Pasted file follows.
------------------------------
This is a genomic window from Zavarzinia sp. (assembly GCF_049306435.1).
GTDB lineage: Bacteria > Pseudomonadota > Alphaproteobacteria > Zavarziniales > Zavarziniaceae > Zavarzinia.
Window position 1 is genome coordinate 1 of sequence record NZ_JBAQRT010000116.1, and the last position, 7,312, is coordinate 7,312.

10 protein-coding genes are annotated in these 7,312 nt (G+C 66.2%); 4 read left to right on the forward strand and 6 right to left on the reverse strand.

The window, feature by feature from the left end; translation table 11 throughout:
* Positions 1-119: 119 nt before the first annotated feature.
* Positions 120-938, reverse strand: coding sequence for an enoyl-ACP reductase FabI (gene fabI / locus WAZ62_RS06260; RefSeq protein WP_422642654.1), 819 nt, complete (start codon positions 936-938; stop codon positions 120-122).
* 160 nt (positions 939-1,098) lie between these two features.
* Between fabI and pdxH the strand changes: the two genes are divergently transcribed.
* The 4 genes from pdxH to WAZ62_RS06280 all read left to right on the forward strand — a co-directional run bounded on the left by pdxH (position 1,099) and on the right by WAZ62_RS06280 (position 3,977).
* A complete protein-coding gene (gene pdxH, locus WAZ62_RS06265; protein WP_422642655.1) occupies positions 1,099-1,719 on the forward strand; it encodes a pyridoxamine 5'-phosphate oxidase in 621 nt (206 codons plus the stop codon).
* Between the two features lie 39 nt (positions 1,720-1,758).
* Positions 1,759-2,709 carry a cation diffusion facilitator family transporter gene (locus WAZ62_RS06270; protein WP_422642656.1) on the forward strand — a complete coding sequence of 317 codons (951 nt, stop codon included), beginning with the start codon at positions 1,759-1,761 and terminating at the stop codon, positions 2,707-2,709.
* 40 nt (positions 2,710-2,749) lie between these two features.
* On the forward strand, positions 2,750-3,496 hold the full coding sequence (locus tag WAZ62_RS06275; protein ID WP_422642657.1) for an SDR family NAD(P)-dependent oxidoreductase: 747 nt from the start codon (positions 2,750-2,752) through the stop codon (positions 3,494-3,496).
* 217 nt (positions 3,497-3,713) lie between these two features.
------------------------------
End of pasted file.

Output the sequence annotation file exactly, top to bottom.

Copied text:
This is a genomic window from Zavarzinia sp. (assembly GCF_049306435.1).
GTDB lineage: Bacteria > Pseudomonadota > Alphaproteobacteria > Zavarziniales > Zavarziniaceae > Zavarzinia.
Window position 1 is genome coordinate 1 of sequence record NZ_JBAQRT010000116.1, and the last position, 7,312, is coordinate 7,312.

10 protein-coding genes are annotated in these 7,312 nt (G+C 66.2%); 4 read left to right on the forward strand and 6 right to left on the reverse strand.

The window, feature by feature from the left end; translation table 11 throughout:
* Positions 1-119: 119 nt before the first annotated feature.
* Positions 120-938, reverse strand: coding sequence for an enoyl-ACP reductase FabI (gene fabI / locus WAZ62_RS06260; RefSeq protein WP_422642654.1), 819 nt, complete (start codon positions 936-938; stop codon positions 120-122).
* 160 nt (positions 939-1,098) lie between these two features.
* Between fabI and pdxH the strand changes: the two genes are divergently transcribed.
* The 4 genes from pdxH to WAZ62_RS06280 all read left to right on the forward strand — a co-directional run bounded on the left by pdxH (position 1,099) and on the right by WAZ62_RS06280 (position 3,977).
* A complete protein-coding gene (gene pdxH, locus WAZ62_RS06265; protein WP_422642655.1) occupies positions 1,099-1,719 on the forward strand; it encodes a pyridoxamine 5'-phosphate oxidase in 621 nt (206 codons plus the stop codon).
* Between the two features lie 39 nt (positions 1,720-1,758).
* Positions 1,759-2,709 carry a cation diffusion facilitator family transporter gene (locus WAZ62_RS06270; protein WP_422642656.1) on the forward strand — a complete coding sequence of 317 codons (951 nt, stop codon included), beginning with the start codon at positions 1,759-1,761 and terminating at the stop codon, positions 2,707-2,709.
* 40 nt (positions 2,710-2,749) lie between these two features.
* On the forward strand, positions 2,750-3,496 hold the full coding sequence (locus tag WAZ62_RS06275; protein ID WP_422642657.1) for an SDR family NAD(P)-dependent oxidoreductase: 747 nt from the start codon (positions 2,750-2,752) through the stop codon (positions 3,494-3,496).
* 217 nt (positions 3,497-3,713) lie between these two features.